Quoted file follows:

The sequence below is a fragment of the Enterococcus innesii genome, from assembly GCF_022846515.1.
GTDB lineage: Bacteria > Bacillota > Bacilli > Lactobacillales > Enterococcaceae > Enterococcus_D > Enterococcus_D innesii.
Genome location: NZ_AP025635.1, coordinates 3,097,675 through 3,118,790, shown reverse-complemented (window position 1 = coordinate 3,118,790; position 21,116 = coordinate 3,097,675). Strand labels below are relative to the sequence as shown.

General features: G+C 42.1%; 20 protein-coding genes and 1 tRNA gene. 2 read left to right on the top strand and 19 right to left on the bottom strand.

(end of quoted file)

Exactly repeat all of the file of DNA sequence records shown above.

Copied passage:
The sequence below is a fragment of the Enterococcus innesii genome, from assembly GCF_022846515.1.
GTDB lineage: Bacteria > Bacillota > Bacilli > Lactobacillales > Enterococcaceae > Enterococcus_D > Enterococcus_D innesii.
Genome location: NZ_AP025635.1, coordinates 3,097,675 through 3,118,790, shown reverse-complemented (window position 1 = coordinate 3,118,790; position 21,116 = coordinate 3,097,675). Strand labels below are relative to the sequence as shown.

General features: G+C 42.1%; 20 protein-coding genes and 1 tRNA gene. 2 read left to right on the top strand and 19 right to left on the bottom strand.